Nonproliferation
Policy Paper

Proliferation in Northeast Asia

in Program

The shadow of weapons of mass destruction (WMD) still hangs over Northeast  Asia half a decade after the end of the Cold War.1 No other region in the world embraces so many states that haw the technological ability to build nuclear, chemical, and biological weapons, and which are also divided by deep-seated historical animosities and unresolved territorial and sovereignty disputes.

This is also the only region in the world where nuclear weapons have actually been used in warfare—against Japan in 1945. Further use of nuclear weapons was canvassed at various times throughout the Cold War-in particular by the United States and USSR against China. Three regional states, Taiwan, South Korea, and North Korea, have made persistent but unsuccessful attempts during the past two decades to acquire nuclear weapon technologies and materials.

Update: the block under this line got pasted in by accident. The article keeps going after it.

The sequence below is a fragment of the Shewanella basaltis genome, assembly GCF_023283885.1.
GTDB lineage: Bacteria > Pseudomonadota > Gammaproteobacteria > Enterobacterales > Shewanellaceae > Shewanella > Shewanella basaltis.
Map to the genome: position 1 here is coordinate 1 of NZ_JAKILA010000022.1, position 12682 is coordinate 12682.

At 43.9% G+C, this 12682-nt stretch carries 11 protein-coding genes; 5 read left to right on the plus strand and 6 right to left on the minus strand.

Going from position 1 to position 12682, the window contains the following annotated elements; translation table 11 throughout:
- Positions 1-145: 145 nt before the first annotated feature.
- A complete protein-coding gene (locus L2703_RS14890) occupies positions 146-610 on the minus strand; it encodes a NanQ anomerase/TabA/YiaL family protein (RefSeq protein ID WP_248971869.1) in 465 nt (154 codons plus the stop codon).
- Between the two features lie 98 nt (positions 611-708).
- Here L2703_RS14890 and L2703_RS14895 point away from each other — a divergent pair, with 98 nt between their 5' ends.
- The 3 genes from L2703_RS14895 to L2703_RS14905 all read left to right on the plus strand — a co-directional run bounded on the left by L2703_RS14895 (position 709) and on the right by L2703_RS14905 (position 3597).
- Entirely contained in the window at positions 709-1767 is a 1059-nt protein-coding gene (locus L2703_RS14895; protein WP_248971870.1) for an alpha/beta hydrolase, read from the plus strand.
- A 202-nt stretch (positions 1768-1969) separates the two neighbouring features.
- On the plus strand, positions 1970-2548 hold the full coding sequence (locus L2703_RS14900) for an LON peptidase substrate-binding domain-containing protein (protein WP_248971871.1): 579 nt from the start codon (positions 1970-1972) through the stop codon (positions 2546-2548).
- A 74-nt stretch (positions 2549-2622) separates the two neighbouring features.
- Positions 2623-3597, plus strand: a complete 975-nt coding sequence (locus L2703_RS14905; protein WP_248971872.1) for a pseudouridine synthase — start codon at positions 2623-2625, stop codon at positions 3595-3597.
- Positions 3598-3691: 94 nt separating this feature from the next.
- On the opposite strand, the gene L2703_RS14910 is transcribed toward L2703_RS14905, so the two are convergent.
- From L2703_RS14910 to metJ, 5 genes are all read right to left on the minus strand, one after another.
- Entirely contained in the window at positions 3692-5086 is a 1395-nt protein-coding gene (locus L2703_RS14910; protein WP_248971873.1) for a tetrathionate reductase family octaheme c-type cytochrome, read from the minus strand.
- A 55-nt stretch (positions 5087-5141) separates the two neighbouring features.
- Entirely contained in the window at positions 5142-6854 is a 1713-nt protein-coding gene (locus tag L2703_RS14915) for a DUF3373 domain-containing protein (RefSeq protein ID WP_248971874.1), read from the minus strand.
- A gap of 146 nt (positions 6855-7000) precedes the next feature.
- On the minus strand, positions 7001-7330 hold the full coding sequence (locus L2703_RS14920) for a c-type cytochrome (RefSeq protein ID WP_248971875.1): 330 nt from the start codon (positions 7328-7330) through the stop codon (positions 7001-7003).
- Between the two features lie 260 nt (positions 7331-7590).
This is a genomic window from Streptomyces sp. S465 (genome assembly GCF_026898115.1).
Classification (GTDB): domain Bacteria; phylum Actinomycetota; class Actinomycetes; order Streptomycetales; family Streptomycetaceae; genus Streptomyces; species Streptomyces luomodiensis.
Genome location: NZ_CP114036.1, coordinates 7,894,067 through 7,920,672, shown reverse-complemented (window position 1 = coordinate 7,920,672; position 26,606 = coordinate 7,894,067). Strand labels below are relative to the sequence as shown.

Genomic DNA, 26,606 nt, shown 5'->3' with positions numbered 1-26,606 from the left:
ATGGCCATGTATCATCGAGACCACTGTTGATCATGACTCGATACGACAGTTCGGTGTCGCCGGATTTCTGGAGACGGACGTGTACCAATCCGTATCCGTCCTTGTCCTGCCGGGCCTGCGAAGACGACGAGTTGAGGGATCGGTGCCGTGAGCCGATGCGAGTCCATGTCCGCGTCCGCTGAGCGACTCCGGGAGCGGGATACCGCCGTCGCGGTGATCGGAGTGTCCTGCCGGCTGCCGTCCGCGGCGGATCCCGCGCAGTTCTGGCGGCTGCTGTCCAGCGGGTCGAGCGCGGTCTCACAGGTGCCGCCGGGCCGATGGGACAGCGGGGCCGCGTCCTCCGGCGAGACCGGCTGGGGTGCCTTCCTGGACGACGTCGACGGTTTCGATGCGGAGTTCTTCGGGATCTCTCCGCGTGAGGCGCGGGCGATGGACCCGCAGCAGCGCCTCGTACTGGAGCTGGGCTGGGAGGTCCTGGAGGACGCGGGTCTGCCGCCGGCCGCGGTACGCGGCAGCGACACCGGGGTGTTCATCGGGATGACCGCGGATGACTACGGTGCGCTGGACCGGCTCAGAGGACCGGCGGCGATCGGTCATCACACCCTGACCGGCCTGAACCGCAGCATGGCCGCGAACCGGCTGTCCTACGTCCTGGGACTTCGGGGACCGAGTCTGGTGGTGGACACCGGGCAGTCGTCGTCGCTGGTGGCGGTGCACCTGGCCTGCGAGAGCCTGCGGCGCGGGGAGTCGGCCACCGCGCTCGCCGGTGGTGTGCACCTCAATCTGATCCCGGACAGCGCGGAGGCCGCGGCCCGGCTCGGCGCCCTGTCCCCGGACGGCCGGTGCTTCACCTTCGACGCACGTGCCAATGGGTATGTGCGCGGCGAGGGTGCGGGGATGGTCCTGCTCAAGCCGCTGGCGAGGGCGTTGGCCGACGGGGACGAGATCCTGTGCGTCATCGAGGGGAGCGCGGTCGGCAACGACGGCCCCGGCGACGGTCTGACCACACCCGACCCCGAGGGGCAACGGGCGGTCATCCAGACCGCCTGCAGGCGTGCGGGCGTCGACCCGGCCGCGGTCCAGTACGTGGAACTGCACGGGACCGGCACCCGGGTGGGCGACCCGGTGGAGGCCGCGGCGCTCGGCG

Regional reliance on, and expertise in, nuclear power is high and growing rapidly. There are currently more than 100 operational nuclear reactors (including research reactors)  in Northeast Asian states, with more under construction. The region’s nuclear energy output is scheduled to more than double between 1995 and 201O; US output will likely decline during the same period, while that of Western Europe will increase by less than 10 percent. Currently no states in Southeast Asia have nuclear power programs, although Thailand and Indonesia are seeking to acquire them.